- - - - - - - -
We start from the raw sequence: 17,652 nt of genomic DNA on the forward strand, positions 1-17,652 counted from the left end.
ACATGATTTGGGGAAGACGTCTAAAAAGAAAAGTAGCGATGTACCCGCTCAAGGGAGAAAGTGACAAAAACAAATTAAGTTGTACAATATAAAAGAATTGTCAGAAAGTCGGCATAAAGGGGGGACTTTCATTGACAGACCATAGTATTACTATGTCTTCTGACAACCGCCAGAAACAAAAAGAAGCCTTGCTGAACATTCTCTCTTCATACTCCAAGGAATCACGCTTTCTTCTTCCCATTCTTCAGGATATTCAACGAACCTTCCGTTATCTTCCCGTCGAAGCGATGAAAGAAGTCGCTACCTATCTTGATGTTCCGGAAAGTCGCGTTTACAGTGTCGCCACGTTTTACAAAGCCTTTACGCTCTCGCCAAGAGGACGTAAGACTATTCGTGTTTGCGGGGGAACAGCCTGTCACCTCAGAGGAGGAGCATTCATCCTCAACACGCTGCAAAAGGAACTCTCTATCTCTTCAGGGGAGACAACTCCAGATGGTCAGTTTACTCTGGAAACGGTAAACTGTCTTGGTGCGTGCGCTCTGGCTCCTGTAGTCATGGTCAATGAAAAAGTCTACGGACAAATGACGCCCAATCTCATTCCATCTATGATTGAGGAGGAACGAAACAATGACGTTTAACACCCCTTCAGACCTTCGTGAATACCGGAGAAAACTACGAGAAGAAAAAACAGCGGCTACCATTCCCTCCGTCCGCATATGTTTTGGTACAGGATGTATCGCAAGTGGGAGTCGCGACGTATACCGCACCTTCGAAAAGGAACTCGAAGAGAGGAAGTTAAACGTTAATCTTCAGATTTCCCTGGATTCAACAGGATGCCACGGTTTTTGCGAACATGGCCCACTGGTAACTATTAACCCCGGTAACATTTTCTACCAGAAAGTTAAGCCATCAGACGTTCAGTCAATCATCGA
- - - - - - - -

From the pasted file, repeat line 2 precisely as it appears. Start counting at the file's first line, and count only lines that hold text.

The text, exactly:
ACATGATTTGGGGAAGACGTCTAAAAAGAAAAGTAGCGATGTACCCGCTCAAGGGAGAAAGTGACAAAAACAAATTAAGTTGTACAATATAAAAGAATTGTCAGAAAGTCGGCATAAAGGGGGGACTTTCATTGACAGACCATAGTATTACTATGTCTTCTGACAACCGCCAGAAACAAAAAGAAGCCTTGCTGAACATTCTCTCTTCATACTCCAAGGAATCACGCTTTCTTCTTCCCATTCTTCAGGATATTCAACGAACCTTCCGTTATCTTCCCGTCGAAGCGATGAAAGAAGTCGCTACCTATCTTGATGTTCCGGAAAGTCGCGTTTACAGTGTCGCCACGTTTTACAAAGCCTTTACGCTCTCGCCAAGAGGACGTAAGACTATTCGTGTTTGCGGGGGAACAGCCTGTCACCTCAGAGGAGGAGCATTCATCCTCAACACGCTGCAAAAGGAACTCTCTATCTCTTCAGGGGAGACAACTCCAGATGGTCAGTTTACTCTGGAAACGGTAAACTGTCTTGGTGCGTGCGCTCTGGCTCCTGTAGTCATGGTCAATGAAAAAGTCTACGGACAAATGACGCCCAATCTCATTCCATCTATGATTGAGGAGGAACGAAACAATGACGTTTAACACCCCTTCAGACCTTCGTGAATACCGGAGAAAACTACGAGAAGAAAAAACAGCGGCTACCATTCCCTCCGTCCGCATATGTTTTGGTACAGGATGTATCGCAAGTGGGAGTCGCGACGTATACCGCACCTTCGAAAAGGAACTCGAAGAGAGGAAGTTAAACGTTAATCTTCAGATTTCCCTGGATTCAACAGGATGCCACGGTTTTTGCGAACATGGCCCACTGGTAACTATTAACCCCGGTAACATTTTCTACCAGAAAGTTAAGCCATCAGACGTTCAGTCAATCATCGA